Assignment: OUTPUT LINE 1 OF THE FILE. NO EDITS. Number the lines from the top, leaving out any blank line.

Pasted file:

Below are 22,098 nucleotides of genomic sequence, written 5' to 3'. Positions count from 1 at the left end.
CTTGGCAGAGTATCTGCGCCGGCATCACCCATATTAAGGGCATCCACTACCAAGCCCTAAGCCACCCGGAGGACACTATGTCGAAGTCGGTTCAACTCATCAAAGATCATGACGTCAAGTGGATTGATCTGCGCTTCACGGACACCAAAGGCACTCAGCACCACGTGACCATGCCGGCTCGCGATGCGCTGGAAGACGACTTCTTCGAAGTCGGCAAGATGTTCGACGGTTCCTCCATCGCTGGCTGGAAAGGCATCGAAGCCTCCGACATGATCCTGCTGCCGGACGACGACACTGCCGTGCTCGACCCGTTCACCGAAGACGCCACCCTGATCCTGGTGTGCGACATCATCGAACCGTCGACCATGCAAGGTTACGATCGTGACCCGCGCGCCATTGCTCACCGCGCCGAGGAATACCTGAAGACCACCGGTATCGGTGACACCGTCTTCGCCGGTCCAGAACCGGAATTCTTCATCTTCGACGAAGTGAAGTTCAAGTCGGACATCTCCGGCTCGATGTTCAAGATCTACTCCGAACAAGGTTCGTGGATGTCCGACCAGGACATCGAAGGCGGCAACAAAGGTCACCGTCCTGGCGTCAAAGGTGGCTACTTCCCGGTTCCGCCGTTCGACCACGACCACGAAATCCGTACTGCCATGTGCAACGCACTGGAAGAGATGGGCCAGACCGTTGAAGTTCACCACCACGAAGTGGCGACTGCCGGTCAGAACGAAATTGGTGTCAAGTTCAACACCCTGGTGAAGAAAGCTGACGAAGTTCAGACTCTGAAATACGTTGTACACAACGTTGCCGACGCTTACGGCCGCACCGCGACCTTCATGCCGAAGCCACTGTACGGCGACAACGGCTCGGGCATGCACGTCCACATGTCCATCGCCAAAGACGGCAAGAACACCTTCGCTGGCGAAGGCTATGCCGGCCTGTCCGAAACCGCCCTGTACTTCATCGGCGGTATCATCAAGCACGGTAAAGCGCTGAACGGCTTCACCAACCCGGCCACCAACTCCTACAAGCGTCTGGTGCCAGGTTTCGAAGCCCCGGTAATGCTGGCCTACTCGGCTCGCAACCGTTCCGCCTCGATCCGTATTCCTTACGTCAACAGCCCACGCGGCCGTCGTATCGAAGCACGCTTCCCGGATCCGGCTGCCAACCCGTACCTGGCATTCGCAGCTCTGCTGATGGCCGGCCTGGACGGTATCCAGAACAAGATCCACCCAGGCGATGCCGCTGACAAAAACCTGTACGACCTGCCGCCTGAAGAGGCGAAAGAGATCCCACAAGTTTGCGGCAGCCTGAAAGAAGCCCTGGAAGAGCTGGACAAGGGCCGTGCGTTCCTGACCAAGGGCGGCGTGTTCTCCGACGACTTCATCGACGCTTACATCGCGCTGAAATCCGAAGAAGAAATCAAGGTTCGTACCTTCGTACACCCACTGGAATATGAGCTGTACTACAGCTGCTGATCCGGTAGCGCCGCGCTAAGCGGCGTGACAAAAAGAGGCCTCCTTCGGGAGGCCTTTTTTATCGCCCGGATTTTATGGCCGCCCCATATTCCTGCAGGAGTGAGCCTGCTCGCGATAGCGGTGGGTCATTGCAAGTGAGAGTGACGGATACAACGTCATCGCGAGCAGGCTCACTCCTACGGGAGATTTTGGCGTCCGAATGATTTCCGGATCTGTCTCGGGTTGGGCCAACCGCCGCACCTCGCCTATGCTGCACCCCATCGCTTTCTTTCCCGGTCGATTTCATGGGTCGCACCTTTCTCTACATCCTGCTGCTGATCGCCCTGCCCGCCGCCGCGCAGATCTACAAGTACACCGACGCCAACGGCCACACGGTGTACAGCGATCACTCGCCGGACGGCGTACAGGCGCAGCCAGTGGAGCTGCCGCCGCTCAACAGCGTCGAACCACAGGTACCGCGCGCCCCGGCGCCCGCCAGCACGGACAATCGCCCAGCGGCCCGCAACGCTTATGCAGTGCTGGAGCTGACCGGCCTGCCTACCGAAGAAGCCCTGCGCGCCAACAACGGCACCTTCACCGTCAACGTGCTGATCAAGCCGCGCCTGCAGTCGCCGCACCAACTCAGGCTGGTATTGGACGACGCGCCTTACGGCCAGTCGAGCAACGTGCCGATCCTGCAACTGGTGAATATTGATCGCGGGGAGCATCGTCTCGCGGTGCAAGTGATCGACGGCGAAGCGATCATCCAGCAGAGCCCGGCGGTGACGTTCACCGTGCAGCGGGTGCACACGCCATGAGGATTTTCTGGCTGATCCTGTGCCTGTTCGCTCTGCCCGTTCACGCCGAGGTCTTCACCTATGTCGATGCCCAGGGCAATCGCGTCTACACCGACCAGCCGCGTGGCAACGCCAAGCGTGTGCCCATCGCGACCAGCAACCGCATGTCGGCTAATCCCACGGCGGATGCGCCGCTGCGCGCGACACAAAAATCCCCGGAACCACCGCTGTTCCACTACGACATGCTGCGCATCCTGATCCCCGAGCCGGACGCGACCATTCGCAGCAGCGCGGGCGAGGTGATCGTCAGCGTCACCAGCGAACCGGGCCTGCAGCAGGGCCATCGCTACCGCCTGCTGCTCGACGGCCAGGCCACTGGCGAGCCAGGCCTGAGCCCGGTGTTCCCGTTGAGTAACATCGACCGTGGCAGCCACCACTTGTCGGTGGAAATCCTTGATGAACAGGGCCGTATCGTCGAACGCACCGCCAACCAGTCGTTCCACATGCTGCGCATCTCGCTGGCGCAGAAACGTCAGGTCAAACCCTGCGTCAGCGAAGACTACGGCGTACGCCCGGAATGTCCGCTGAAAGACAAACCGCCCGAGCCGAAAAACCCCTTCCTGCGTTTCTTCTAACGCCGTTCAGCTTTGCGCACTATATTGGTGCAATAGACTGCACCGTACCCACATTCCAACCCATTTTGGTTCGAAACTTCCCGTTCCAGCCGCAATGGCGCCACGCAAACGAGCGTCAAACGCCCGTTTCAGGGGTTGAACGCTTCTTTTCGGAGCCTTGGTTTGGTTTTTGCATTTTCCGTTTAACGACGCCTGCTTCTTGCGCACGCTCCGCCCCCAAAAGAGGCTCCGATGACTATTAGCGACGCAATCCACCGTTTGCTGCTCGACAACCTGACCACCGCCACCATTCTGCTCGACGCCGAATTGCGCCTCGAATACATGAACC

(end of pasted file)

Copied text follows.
Below are 22,098 nucleotides of genomic sequence, written 5' to 3'. Positions count from 1 at the left end.